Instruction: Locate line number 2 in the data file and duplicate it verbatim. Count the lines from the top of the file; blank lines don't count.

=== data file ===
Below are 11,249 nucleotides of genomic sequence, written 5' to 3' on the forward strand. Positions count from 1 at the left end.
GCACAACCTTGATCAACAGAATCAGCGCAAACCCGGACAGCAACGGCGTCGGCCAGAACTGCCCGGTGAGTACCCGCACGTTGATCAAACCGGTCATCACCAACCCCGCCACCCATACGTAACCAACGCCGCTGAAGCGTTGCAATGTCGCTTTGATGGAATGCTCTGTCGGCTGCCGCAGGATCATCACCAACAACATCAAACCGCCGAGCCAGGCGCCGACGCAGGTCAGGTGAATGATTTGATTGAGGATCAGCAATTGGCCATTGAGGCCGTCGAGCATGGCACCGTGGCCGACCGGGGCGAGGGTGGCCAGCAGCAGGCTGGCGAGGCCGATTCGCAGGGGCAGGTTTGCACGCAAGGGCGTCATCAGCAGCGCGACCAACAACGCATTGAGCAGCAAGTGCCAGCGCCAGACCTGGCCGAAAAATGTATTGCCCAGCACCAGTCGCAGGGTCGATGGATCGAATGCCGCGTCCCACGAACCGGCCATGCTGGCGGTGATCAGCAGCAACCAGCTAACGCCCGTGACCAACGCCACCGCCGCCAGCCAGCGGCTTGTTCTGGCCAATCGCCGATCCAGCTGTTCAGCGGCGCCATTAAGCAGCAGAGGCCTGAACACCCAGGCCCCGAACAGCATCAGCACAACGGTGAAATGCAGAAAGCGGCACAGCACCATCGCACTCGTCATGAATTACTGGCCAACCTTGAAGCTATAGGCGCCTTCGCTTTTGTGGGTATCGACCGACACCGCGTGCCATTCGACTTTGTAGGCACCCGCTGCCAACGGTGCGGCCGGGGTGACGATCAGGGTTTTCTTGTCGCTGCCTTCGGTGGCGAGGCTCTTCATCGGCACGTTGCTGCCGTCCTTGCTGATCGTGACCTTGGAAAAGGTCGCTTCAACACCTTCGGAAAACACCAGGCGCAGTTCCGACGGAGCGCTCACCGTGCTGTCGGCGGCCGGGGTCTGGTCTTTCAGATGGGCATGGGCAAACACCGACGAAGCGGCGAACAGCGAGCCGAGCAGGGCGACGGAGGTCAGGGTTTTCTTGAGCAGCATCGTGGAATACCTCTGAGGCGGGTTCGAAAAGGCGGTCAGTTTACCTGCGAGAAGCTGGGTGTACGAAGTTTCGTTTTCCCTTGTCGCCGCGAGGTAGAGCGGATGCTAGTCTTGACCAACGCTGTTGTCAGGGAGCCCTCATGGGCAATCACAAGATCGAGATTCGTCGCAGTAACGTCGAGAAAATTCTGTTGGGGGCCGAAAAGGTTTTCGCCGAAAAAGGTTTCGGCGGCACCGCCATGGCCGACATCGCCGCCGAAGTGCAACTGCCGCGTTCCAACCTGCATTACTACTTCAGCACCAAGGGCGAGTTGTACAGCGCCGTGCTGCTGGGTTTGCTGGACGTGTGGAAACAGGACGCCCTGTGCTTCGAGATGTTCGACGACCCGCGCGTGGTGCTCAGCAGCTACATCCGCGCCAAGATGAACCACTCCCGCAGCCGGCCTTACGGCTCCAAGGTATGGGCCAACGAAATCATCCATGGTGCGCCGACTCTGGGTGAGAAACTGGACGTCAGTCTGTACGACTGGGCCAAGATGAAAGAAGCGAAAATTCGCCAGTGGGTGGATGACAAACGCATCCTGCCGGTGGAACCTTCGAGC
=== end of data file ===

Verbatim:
GCACAACCTTGATCAACAGAATCAGCGCAAACCCGGACAGCAACGGCGTCGGCCAGAACTGCCCGGTGAGTACCCGCACGTTGATCAAACCGGTCATCACCAACCCCGCCACCCATACGTAACCAACGCCGCTGAAGCGTTGCAATGTCGCTTTGATGGAATGCTCTGTCGGCTGCCGCAGGATCATCACCAACAACATCAAACCGCCGAGCCAGGCGCCGACGCAGGTCAGGTGAATGATTTGATTGAGGATCAGCAATTGGCCATTGAGGCCGTCGAGCATGGCACCGTGGCCGACCGGGGCGAGGGTGGCCAGCAGCAGGCTGGCGAGGCCGATTCGCAGGGGCAGGTTTGCACGCAAGGGCGTCATCAGCAGCGCGACCAACAACGCATTGAGCAGCAAGTGCCAGCGCCAGACCTGGCCGAAAAATGTATTGCCCAGCACCAGTCGCAGGGTCGATGGATCGAATGCCGCGTCCCACGAACCGGCCATGCTGGCGGTGATCAGCAGCAACCAGCTAACGCCCGTGACCAACGCCACCGCCGCCAGCCAGCGGCTTGTTCTGGCCAATCGCCGATCCAGCTGTTCAGCGGCGCCATTAAGCAGCAGAGGCCTGAACACCCAGGCCCCGAACAGCATCAGCACAACGGTGAAATGCAGAAAGCGGCACAGCACCATCGCACTCGTCATGAATTACTGGCCAACCTTGAAGCTATAGGCGCCTTCGCTTTTGTGGGTATCGACCGACACCGCGTGCCATTCGACTTTGTAGGCACCCGCTGCCAACGGTGCGGCCGGGGTGACGATCAGGGTTTTCTTGTCGCTGCCTTCGGTGGCGAGGCTCTTCATCGGCACGTTGCTGCCGTCCTTGCTGATCGTGACCTTGGAAAAGGTCGCTTCAACACCTTCGGAAAACACCAGGCGCAGTTCCGACGGAGCGCTCACCGTGCTGTCGGCGGCCGGGGTCTGGTCTTTCAGATGGGCATGGGCAAACACCGACGAAGCGGCGAACAGCGAGCCGAGCAGGGCGACGGAGGTCAGGGTTTTCTTGAGCAGCATCGTGGAATACCTCTGAGGCGGGTTCGAAAAGGCGGTCAGTTTACCTGCGAGAAGCTGGGTGTACGAAGTTTCGTTTTCCCTTGTCGCCGCGAGGTAGAGCGGATGCTAGTCTTGACCAACGCTGTTGTCAGGGAGCCCTCATGGGCAATCACAAGATCGAGATTCGTCGCAGTAACGTCGAGAAAATTCTGTTGGGGGCCGAAAAGGTTTTCGCCGAAAAAGGTTTCGGCGGCACCGCCATGGCCGACATCGCCGCCGAAGTGCAACTGCCGCGTTCCAACCTGCATTACTACTTCAGCACCAAGGGCGAGTTGTACAGCGCCGTGCTGCTGGGTTTGCTGGACGTGTGGAAACAGGACGCCCTGTGCTTCGAGATGTTCGACGACCCGCGCGTGGTGCTCAGCAGCTACATCCGCGCCAAGATGAACCACTCCCGCAGCCGGCCTTACGGCTCCAAGGTATGGGCCAACGAAATCATCCATGGTGCGCCGACTCTGGGTGAGAAACTGGACGTCAGTCTGTACGACTGGGCCAAGATGAAAGAAGCGAAAATTCGCCAGTGGGTGGATGACAAACGCATCCTGCCGGTGGAACCTTCGAGC